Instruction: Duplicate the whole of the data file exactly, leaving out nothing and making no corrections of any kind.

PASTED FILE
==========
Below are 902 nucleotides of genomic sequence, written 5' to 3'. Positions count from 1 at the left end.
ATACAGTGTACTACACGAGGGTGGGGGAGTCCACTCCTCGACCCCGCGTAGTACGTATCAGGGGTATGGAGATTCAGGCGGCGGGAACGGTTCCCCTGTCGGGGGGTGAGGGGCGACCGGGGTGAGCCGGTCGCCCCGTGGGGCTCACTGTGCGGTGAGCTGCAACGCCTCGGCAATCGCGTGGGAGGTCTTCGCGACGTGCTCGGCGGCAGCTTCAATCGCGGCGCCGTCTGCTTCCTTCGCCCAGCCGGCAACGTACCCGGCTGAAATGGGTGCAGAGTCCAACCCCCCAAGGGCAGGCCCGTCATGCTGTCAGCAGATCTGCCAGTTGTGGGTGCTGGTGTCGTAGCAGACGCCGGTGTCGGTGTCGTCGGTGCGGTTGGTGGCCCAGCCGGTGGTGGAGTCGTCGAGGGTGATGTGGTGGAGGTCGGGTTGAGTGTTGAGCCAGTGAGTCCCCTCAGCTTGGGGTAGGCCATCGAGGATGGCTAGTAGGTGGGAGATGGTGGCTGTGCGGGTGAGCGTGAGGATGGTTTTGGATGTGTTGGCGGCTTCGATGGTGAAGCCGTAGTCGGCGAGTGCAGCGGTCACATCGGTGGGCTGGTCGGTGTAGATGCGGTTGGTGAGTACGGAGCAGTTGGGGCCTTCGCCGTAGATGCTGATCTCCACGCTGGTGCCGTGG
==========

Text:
Below are 902 nucleotides of genomic sequence, written 5' to 3'. Positions count from 1 at the left end.
ATACAGTGTACTACACGAGGGTGGGGGAGTCCACTCCTCGACCCCGCGTAGTACGTATCAGGGGTATGGAGATTCAGGCGGCGGGAACGGTTCCCCTGTCGGGGGGTGAGGGGCGACCGGGGTGAGCCGGTCGCCCCGTGGGGCTCACTGTGCGGTGAGCTGCAACGCCTCGGCAATCGCGTGGGAGGTCTTCGCGACGTGCTCGGCGGCAGCTTCAATCGCGGCGCCGTCTGCTTCCTTCGCCCAGCCGGCAACGTACCCGGCTGAAATGGGTGCAGAGTCCAACCCCCCAAGGGCAGGCCCGTCATGCTGTCAGCAGATCTGCCAGTTGTGGGTGCTGGTGTCGTAGCAGACGCCGGTGTCGGTGTCGTCGGTGCGGTTGGTGGCCCAGCCGGTGGTGGAGTCGTCGAGGGTGATGTGGTGGAGGTCGGGTTGAGTGTTGAGCCAGTGAGTCCCCTCAGCTTGGGGTAGGCCATCGAGGATGGCTAGTAGGTGGGAGATGGTGGCTGTGCGGGTGAGCGTGAGGATGGTTTTGGATGTGTTGGCGGCTTCGATGGTGAAGCCGTAGTCGGCGAGTGCAGCGGTCACATCGGTGGGCTGGTCGGTGTAGATGCGGTTGGTGAGTACGGAGCAGTTGGGGCCTTCGCCGTAGATGCTGATCTCCACGCTGGTGCCGTGG